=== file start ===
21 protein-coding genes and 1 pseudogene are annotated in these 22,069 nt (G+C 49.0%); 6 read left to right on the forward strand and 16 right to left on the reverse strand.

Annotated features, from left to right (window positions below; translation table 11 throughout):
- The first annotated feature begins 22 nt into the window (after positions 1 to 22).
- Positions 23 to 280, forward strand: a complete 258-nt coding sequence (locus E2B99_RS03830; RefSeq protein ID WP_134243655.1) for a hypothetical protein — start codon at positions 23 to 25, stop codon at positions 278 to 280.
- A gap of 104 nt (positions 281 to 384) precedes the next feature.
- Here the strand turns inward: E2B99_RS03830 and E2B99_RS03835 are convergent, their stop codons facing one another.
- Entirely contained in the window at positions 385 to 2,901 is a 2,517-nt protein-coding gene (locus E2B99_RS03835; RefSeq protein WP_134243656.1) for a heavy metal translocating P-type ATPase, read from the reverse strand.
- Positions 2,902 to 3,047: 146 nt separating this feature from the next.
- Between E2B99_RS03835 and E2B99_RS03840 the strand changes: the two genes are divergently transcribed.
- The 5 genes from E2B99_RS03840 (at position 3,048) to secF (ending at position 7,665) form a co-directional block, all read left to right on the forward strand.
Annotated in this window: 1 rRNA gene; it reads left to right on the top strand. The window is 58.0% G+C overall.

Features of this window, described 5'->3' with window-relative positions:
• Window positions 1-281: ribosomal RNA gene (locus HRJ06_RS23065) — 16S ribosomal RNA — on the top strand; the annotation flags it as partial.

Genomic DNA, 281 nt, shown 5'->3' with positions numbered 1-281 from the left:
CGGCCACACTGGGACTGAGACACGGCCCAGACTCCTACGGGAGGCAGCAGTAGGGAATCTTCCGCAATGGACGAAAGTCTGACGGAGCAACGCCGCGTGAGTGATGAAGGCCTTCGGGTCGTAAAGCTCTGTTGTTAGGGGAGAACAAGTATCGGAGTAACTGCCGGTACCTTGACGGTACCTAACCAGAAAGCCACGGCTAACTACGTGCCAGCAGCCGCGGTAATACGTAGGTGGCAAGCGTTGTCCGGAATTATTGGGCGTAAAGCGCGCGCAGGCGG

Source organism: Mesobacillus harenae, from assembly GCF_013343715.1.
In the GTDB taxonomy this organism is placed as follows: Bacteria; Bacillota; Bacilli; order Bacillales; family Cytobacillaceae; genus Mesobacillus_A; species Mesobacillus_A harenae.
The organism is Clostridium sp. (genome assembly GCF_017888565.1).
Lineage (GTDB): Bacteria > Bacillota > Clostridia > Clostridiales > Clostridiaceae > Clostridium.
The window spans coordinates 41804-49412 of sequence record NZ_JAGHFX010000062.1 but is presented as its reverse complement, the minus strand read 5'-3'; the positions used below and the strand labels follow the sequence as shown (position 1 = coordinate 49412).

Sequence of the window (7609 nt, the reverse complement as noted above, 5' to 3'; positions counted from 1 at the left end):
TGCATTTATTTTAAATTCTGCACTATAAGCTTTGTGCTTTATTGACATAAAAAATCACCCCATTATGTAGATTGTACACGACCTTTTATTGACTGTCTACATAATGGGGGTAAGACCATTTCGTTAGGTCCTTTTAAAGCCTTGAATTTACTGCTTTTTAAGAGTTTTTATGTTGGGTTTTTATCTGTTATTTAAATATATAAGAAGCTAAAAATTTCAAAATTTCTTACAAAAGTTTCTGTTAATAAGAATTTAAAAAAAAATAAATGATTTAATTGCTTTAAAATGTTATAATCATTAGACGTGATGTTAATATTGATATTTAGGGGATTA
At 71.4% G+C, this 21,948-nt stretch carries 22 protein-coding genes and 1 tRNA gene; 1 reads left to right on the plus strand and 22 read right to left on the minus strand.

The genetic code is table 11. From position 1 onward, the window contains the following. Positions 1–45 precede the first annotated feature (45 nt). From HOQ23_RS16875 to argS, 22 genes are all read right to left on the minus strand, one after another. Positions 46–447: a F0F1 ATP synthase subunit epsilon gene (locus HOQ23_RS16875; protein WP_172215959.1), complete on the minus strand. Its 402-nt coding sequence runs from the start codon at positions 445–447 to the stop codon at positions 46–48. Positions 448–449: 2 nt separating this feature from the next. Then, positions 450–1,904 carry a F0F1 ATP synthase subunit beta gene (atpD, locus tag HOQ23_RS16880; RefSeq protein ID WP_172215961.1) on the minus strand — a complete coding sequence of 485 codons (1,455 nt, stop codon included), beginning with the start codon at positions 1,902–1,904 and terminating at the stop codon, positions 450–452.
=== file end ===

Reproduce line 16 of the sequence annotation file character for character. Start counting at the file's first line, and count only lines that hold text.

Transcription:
Source organism: Mesobacillus harenae, from assembly GCF_013343715.1.